For Medicaid-Insured Patients with Cancer, Health Insurance Does Not All the time Mean Health Access


Although there was a big increase within the variety of U.S. residents insured through Medicaid because the expansion of the Patient Protection and Afforadble Care Act (ACA) in March 2010, the flexibility of Medicaid-insured patients to access cancer care services has not been well understood. In a study published today within the journal JAMA Network Open, researchers at Yale Cancer Center assessed the acceptance of Medicaid insurance amongst patients diagnosed with common cancers.

“We found that Medicaid acceptance differed widely across cancer care facilities, with a considerable variety of centers not offering services to patients with Medicaid insurance,” said Michael Leapman, MD, MHS, Associate Professor of Urology, Clinical Program Leader for the Prostate & Urologic Cancers Program at Yale Cancer Center and Smilow Cancer Hospital, and senior writer on the study.

Within the study led by first-author Victoria Marks, a second-year medical student at Yale, 334 Commission on Cancer-accredited facilities were sampled, of which, only 226 (67.7%) accepted latest patients with Medicaid insurance for the 4 common cancers chosen (colorectal, breast, kidney, and skin). Acceptance varied among the many facilities, with 296 (88.6%) accepting Medicaid for not less than three types, 324 (97.0%) for not less than two, and 331 (99.1%) for not less than one type. Collectively, these findings underscore the persistent gaps that exist for patients with Medicaid in utilizing services at hospitals distinguished for high-quality cancer care.

“This study underscores that having medical insurance alone doesn’t necessarily mean that patients can practically access healthcare. While major recent expansions of Medicaid have led to increases in medical insurance coverage for Americans with cancer, now we have to remember and do more to be certain that insurance will actually translate to timely and high-quality care,” said Dr. Leapman.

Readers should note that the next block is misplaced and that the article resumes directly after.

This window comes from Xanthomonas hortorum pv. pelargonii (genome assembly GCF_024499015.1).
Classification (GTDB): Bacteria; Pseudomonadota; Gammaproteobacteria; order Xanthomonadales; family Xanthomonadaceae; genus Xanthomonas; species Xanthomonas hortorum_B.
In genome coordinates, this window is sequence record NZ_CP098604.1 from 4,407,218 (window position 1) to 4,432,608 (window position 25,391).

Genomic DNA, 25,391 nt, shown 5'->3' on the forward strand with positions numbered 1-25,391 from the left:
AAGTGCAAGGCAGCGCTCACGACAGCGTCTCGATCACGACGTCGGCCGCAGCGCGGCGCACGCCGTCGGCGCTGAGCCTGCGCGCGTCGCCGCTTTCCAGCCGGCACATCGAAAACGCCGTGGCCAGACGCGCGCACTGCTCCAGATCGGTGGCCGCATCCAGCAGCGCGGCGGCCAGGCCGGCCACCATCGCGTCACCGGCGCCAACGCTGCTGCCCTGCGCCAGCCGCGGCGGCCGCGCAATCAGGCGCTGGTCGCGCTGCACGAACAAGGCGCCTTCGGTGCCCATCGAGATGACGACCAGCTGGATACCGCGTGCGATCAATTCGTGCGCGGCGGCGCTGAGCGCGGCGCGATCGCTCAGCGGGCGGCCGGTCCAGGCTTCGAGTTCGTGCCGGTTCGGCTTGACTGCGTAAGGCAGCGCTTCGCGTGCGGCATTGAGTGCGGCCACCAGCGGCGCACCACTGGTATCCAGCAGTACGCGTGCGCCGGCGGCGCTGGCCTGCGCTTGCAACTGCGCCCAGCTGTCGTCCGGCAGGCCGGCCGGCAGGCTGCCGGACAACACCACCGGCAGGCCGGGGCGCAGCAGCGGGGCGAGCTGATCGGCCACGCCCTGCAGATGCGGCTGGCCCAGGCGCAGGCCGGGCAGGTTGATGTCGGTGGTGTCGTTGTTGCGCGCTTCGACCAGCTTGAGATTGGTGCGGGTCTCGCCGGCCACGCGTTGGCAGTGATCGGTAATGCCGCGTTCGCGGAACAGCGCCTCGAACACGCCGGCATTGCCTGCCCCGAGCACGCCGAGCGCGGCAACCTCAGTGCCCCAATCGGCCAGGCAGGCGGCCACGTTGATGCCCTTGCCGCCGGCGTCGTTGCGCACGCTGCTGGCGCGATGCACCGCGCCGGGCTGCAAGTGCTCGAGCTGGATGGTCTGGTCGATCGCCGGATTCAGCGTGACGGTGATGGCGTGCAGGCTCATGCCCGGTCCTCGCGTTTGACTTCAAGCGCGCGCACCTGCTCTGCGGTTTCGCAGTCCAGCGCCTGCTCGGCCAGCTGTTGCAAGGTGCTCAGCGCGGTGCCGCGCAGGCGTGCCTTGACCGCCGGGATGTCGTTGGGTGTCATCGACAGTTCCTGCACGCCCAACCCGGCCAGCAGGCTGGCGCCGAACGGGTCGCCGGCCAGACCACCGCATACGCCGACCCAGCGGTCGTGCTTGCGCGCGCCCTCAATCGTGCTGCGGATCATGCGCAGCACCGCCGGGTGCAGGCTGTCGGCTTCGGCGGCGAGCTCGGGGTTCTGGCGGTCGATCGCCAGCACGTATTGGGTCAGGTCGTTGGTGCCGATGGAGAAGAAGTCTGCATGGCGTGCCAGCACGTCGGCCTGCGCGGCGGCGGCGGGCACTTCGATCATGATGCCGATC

Facilitates that were more likely than others to just accept patients with Medicaid included National Cancer Institute (NCI)-designated cancer centers, 89.7% of which offered high access to patients with Medicaid, and academic centers (86.4%). Furthermore, facilities positioned in states that expanded Medicaid were also more more likely to offer high access to Medicaid patients, 71.3% versus 59.6%.

“The outcomes of this study don’t necessarily mean that patients won’t have the ability to access care anywhere, but may require a circuitous and impractical path, and will not be seen at centers designated for cancer care,” Dr. Leapman explained.

In keeping with Dr. Leapman, finding solutions that increase access for Americans with Medicaid will probably be complex. “Despite a big increase within the variety of Medicaid-insured patients, most aspects that limit a hospital or physician’s participation in Medicaid haven’t modified,” he said. “These include low reimbursement, high administrative burden, and limited specialist participation in managed care organization networks. Even modest increases in reimbursement can have a positive impact, and progress in payment structures that prioritize healthcare quality are promising as well. Still, identifying these gaps in access is a vital first step that may direct awareness.”

Additional Yale authors include Michelle Salazar, Elizabeth Berger, and Daniel Boffa.


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